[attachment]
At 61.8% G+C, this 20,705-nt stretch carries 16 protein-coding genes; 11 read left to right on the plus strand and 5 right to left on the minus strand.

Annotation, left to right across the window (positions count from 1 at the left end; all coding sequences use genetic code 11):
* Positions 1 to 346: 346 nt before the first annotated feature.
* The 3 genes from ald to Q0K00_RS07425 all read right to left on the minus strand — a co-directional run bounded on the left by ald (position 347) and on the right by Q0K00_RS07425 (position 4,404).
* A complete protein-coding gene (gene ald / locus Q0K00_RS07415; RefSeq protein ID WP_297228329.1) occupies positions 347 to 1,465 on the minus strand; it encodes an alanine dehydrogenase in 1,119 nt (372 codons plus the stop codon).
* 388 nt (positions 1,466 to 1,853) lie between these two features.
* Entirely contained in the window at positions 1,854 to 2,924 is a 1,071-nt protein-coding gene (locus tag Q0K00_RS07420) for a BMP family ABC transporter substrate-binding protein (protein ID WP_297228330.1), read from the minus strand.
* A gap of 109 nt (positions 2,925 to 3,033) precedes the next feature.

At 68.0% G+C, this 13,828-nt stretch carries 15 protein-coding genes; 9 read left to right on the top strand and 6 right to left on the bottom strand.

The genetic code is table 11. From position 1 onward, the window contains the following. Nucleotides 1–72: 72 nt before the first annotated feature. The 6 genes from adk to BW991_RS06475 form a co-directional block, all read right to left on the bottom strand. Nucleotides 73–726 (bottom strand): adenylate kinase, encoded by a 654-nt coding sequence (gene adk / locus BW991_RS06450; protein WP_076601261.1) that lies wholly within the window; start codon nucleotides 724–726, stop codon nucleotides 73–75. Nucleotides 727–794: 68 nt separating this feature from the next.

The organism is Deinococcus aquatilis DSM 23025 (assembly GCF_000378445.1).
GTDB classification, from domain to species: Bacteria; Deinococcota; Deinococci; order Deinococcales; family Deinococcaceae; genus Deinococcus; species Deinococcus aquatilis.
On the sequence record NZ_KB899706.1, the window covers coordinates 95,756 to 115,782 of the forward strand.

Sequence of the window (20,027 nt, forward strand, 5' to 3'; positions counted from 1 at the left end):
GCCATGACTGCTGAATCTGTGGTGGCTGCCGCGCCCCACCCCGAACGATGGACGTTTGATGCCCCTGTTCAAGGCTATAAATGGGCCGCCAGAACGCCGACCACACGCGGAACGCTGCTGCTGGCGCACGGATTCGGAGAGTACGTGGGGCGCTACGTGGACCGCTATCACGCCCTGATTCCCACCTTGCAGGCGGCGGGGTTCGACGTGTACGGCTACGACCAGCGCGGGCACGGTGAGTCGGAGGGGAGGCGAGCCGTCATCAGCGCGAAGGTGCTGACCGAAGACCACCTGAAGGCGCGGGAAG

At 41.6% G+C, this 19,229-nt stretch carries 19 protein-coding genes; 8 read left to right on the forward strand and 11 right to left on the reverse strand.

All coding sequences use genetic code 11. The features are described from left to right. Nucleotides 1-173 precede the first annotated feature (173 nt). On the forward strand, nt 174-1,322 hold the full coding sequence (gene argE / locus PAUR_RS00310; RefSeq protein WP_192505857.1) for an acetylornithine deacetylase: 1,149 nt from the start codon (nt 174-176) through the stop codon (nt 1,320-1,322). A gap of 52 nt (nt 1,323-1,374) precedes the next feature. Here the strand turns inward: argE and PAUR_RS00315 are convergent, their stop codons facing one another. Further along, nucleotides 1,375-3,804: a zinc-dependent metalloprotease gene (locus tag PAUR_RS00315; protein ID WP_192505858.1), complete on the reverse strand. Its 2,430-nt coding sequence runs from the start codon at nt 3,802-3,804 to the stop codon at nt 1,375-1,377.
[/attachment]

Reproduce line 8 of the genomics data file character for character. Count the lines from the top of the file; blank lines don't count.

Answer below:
* A gap of 109 nt (positions 2,925 to 3,033) precedes the next feature.